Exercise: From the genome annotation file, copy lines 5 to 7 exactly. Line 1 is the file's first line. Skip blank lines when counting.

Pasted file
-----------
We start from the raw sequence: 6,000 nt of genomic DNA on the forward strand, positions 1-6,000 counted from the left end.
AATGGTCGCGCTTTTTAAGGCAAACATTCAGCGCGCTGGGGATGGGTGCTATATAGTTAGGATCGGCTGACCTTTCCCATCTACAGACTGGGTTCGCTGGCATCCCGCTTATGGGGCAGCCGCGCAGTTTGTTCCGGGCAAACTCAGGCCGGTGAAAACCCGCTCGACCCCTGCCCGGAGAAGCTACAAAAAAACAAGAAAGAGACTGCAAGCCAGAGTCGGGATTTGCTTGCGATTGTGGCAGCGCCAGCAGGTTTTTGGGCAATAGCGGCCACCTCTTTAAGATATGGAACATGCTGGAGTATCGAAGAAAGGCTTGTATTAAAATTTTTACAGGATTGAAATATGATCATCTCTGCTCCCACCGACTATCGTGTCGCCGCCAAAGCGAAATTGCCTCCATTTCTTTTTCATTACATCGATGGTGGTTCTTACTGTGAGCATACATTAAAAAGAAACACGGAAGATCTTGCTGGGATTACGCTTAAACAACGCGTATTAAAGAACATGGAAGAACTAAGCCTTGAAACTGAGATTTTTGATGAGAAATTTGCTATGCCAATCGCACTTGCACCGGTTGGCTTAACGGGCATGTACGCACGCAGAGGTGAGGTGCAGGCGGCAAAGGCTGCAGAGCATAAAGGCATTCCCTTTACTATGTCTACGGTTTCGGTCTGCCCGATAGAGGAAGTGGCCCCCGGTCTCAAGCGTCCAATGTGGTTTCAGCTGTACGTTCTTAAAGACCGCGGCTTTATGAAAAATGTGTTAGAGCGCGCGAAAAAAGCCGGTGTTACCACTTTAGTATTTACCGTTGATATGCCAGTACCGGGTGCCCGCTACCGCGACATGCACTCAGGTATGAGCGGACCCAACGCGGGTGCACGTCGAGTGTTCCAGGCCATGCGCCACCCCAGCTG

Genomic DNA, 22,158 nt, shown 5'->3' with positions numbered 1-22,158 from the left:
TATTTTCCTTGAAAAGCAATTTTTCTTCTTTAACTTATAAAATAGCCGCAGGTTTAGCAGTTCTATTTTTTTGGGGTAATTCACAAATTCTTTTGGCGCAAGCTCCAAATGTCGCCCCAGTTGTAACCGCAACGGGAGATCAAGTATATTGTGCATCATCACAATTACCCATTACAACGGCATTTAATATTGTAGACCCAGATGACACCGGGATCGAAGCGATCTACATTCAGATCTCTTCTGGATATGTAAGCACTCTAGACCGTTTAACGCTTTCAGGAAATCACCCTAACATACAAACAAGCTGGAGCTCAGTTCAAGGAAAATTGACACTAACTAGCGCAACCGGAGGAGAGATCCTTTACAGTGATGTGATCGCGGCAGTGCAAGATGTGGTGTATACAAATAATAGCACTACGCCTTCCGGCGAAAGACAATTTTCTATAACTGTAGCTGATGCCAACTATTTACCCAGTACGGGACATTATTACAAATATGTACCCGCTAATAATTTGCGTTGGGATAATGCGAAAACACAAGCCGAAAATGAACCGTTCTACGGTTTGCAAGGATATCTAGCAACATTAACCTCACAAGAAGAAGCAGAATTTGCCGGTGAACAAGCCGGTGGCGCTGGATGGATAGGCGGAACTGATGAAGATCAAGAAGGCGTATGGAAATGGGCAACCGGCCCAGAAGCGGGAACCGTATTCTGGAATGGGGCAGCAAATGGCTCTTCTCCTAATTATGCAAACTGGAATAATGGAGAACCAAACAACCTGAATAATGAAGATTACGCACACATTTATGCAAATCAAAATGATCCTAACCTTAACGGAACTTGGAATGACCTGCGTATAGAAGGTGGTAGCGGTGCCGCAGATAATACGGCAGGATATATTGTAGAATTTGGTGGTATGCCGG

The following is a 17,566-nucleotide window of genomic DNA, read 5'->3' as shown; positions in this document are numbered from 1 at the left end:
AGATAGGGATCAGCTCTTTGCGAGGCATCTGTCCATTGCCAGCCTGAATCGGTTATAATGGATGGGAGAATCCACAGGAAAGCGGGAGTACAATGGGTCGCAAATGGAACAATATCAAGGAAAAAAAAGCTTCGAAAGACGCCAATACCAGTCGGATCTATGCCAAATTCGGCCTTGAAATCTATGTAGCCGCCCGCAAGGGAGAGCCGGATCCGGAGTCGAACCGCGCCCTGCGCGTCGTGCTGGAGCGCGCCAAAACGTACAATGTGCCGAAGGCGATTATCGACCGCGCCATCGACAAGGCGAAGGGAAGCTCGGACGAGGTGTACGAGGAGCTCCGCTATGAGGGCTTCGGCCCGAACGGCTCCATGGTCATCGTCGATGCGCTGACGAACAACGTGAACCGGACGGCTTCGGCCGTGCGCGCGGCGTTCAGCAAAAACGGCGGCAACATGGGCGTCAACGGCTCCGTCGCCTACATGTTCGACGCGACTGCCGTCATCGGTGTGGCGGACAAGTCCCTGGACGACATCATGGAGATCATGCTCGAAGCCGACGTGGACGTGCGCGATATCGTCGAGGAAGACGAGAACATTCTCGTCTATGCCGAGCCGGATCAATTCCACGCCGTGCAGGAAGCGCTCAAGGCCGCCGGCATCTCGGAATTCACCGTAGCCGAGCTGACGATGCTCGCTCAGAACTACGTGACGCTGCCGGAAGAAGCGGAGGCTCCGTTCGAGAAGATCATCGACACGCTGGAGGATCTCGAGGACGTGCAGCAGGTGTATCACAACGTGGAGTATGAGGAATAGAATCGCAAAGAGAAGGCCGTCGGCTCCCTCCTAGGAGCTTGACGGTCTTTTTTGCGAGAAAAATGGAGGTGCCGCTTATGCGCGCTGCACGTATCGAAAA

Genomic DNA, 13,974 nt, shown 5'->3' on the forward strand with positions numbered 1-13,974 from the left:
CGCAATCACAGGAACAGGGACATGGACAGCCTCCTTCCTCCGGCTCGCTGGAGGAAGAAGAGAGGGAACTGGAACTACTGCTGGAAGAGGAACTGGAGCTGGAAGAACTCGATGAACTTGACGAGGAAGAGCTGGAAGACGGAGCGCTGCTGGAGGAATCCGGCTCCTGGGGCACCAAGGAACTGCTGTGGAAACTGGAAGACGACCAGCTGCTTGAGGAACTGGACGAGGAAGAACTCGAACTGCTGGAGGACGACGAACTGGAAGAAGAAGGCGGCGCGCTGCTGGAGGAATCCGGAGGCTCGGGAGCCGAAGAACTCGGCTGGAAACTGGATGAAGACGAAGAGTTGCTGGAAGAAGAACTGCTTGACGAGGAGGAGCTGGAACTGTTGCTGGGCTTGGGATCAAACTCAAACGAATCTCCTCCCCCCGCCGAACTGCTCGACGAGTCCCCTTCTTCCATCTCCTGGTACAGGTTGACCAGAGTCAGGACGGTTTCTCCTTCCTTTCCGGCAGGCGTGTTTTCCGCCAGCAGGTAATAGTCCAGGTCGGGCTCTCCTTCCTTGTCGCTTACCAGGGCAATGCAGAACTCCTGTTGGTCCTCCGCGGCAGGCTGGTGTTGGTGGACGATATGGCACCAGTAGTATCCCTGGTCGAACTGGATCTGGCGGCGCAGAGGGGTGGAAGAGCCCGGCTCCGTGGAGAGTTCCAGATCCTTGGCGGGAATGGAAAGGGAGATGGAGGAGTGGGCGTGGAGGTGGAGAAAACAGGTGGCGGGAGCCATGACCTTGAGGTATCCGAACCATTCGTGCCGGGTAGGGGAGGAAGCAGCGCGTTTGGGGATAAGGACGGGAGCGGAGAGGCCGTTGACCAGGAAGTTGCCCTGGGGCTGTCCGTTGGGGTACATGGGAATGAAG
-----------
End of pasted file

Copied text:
The following is a 17,566-nucleotide window of genomic DNA, read 5'->3' as shown; positions in this document are numbered from 1 at the left end:
AGATAGGGATCAGCTCTTTGCGAGGCATCTGTCCATTGCCAGCCTGAATCGGTTATAATGGATGGGAGAATCCACAGGAAAGCGGGAGTACAATGGGTCGCAAATGGAACAATATCAAGGAAAAAAAAGCTTCGAAAGACGCCAATACCAGTCGGATCTATGCCAAATTCGGCCTTGAAATCTATGTAGCCGCCCGCAAGGGAGAGCCGGATCCGGAGTCGAACCGCGCCCTGCGCGTCGTGCTGGAGCGCGCCAAAACGTACAATGTGCCGAAGGCGATTATCGACCGCGCCATCGACAAGGCGAAGGGAAGCTCGGACGAGGTGTACGAGGAGCTCCGCTATGAGGGCTTCGGCCCGAACGGCTCCATGGTCATCGTCGATGCGCTGACGAACAACGTGAACCGGACGGCTTCGGCCGTGCGCGCGGCGTTCAGCAAAAACGGCGGCAACATGGGCGTCAACGGCTCCGTCGCCTACATGTTCGACGCGACTGCCGTCATCGGTGTGGCGGACAAGTCCCTGGACGACATCATGGAGATCATGCTCGAAGCCGACGTGGACGTGCGCGATATCGTCGAGGAAGACGAGAACATTCTCGTCTATGCCGAGCCGGATCAATTCCACGCCGTGCAGGAAGCGCTCAAGGCCGCCGGCATCTCGGAATTCACCGTAGCCGAGCTGACGATGCTCGCTCAGAACTACGTGACGCTGCCGGAAGAAGCGGAGGCTCCGTTCGAGAAGATCATCGACACGCTGGAGGATCTCGAGGACGTGCAGCAGGTGTATCACAACGTGGAGTATGAGGAATAGAATCGCAAAGAGAAGGCCGTCGGCTCCCTCCTAGGAGCTTGACGGTCTTTTTTGCGAGAAAAATGGAGGTGCCGCTTATGCGCGCTGCACGTATCGAAAA

Genomic DNA, 13,974 nt, shown 5'->3' on the forward strand with positions numbered 1-13,974 from the left: